Senior Chief Njiiri wa Karanja, a prominent figure in Central Kenya during his time, left an indelible mark as the region’s wealthiest man.
Long before modern amenities became commonplace, Senior Chief Njiiri stood out, owning a transistor radio – a rare commodity within a 1,000km radius.
His affluence, derived from various sources including extensive land holdings, livestock, and a unique personality, made him a legend in the region.
The chief’s wealth was not only defined by vast land holdings, but also an impressive livestock collection that included 5,000 goats, 4,000 sheep, and a formidable herd of 2,000 cattle.
In a time when material possessions were scarce, Senior Chief Njiiri’s opulence set him apart as a symbol of prosperity.
One of his notable distinctions was the possession of a horse, a luxury that few could afford.
While owning a bicycle was considered a status symbol, Chief Njiiri took it to the next level, using a Land Rover to chauffeur his grandchildren to school during the 1950s.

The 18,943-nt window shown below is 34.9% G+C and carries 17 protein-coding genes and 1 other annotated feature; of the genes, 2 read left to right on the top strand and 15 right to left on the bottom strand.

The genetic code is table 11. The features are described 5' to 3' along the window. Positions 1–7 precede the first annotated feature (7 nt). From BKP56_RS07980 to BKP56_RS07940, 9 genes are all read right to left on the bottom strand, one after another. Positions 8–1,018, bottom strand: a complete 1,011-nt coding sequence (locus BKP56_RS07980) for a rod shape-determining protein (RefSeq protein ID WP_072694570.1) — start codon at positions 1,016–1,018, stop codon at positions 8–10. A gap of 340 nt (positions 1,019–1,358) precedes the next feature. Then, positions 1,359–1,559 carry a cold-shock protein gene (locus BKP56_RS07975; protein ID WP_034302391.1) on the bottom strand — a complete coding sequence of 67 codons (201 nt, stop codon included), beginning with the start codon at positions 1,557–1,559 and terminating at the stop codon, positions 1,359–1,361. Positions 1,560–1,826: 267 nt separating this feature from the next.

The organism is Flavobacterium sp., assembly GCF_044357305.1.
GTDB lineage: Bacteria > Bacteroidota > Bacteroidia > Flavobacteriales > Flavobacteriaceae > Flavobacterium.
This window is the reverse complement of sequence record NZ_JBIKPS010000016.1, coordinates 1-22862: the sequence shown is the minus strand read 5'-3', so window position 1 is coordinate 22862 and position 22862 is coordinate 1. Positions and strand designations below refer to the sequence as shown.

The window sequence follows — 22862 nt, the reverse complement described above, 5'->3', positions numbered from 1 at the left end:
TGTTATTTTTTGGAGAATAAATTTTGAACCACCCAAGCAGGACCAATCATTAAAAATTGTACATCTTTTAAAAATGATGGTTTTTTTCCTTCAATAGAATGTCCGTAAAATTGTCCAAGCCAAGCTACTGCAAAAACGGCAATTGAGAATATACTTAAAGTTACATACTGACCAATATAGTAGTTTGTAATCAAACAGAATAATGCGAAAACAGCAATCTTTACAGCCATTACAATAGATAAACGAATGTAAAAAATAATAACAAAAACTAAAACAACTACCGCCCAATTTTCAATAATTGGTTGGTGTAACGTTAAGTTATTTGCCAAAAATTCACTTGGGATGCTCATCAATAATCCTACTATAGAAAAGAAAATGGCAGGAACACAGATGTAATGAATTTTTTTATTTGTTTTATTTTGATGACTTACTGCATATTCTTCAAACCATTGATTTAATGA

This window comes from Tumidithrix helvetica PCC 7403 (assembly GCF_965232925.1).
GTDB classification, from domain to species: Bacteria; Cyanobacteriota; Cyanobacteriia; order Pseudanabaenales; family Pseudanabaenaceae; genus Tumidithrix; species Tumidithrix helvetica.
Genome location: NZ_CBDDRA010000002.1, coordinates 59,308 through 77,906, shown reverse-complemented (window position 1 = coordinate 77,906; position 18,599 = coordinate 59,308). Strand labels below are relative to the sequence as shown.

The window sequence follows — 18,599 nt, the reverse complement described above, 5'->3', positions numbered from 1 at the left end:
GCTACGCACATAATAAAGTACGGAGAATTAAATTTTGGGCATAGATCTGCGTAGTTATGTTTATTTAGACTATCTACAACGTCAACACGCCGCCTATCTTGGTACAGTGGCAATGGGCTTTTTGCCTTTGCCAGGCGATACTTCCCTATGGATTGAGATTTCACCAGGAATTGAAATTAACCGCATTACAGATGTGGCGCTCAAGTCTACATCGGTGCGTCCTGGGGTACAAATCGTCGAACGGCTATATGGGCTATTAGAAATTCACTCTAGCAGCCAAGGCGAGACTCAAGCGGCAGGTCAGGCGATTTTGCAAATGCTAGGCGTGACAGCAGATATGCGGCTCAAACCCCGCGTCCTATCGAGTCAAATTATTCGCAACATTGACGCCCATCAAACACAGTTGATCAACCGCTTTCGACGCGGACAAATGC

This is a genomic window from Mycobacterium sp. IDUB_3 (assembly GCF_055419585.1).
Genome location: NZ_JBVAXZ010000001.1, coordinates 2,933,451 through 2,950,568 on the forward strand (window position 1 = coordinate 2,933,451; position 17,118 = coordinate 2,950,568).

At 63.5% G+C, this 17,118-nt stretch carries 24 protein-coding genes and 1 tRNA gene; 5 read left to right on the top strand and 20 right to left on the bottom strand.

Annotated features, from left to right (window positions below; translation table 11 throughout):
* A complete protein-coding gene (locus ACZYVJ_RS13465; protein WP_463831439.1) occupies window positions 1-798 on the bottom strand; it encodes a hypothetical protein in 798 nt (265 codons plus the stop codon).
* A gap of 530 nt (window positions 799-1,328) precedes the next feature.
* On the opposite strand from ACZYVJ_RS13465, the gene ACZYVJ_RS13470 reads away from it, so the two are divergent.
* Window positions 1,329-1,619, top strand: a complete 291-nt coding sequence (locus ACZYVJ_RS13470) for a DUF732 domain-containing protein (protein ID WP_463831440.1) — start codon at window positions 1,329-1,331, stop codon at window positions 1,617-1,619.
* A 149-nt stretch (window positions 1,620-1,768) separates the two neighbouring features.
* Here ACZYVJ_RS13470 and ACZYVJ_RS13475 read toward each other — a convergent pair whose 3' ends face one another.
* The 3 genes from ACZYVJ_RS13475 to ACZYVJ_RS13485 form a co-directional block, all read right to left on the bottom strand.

Chief Njiiri’s commitment to education was equally remarkable. At a time when formal education was not widespread, he sent his son, Kariuki Njiiri, to the United States for further studies. This demonstrated not only a foresight for the future but also a dedication to breaking barriers in pursuit of knowledge.
The chief’s authoritative presence was felt not only in his possessions but also in the strict protocols surrounding his compound. Guarded by security personnel, with entry permitted only through a designated gate, Chief Njiiri’s residence was a symbol of power and influence.
A significant chapter in Chief Njiiri’s life was his staunch opposition to the Mau Mau during the fight for independence. His unwavering stance against the Mau Mau, displayed by flying a 60-feet British flag outside his home, earned him favor with the colonial government.
He was so revered that he was guarded by police officers at the Kinyona police station during the day, with a police reserve helicopter dropping a daily copy of the East African Standard at his doorstep – an act of admiration and acknowledgment of his loyalty.
Despite being illiterate, Chief Njiiri’s loyalty to the colonial administration did not go unnoticed.
His fame extended beyond Kenya, reaching Buckingham Palace, where Queen Elizabeth II paid him a courtesy call in 1957. This international recognition culminated in the award of the Member of the British Empire (MBE), a prestigious honor.
Chief Njiiri’s personal life was as complex as his political standing. With a total of 42 wives, his family life was a spectacle in itself. The narrative of his life extends to his death in 1974 at over 100 years, leaving behind a legacy of wealth, influence, and a multifaceted relationship with the colonial authorities during a pivotal period in Kenyan history.